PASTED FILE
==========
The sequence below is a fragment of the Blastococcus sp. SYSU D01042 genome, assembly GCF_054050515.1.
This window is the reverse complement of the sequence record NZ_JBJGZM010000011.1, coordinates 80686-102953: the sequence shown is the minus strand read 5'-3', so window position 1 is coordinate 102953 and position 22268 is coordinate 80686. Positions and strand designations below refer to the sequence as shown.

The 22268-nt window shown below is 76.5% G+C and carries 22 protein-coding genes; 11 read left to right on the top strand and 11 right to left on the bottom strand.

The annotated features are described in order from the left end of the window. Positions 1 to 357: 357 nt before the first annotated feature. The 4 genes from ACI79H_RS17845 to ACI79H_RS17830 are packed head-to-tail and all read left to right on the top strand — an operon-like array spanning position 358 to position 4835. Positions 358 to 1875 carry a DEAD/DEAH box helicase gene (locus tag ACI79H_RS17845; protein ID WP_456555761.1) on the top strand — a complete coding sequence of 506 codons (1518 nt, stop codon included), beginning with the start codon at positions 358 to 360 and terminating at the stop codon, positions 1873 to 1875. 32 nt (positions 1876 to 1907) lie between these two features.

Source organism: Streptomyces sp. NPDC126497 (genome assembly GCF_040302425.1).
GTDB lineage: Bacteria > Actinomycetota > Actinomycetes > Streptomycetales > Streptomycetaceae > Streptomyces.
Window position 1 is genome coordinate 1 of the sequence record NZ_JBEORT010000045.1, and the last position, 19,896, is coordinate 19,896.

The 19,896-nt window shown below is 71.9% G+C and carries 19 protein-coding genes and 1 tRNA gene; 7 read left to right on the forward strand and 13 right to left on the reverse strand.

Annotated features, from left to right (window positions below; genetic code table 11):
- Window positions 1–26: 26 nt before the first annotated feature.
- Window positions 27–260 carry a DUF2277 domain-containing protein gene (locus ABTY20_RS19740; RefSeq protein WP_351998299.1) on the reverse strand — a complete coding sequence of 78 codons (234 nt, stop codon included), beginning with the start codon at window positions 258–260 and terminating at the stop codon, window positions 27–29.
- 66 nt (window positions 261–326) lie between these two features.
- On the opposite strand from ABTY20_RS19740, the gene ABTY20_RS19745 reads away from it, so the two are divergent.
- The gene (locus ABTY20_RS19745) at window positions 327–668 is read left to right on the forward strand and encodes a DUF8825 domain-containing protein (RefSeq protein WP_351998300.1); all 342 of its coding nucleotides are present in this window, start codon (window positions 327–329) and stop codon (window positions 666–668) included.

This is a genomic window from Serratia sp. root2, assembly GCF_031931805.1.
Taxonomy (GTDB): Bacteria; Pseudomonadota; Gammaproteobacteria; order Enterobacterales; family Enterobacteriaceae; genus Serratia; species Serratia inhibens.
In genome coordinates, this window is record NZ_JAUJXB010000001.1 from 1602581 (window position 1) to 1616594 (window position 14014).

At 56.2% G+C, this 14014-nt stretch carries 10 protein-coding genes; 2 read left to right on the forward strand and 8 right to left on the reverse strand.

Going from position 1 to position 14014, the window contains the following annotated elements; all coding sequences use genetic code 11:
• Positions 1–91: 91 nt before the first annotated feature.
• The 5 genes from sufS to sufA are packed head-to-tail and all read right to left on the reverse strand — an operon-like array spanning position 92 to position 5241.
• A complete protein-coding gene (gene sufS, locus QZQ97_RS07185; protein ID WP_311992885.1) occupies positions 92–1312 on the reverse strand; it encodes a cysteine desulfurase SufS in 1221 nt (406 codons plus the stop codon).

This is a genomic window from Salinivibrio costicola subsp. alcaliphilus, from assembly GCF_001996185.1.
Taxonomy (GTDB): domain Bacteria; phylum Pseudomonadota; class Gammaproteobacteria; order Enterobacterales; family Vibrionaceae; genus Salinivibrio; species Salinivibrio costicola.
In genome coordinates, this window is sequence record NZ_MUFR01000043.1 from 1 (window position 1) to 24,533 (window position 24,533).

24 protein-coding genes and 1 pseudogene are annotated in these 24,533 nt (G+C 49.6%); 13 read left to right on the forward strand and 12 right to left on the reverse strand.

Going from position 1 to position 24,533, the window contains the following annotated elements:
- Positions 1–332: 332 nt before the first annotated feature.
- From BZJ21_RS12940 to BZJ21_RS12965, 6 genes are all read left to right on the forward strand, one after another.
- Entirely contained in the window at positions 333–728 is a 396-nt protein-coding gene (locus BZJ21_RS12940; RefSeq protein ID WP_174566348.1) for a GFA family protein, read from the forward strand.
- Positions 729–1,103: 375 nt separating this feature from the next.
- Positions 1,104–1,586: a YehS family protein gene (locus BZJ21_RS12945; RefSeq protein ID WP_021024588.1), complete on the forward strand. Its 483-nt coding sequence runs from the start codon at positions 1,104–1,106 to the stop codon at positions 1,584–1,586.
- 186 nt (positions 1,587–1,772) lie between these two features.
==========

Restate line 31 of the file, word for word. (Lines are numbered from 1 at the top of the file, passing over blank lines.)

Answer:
- Positions 729–1,103: 375 nt separating this feature from the next.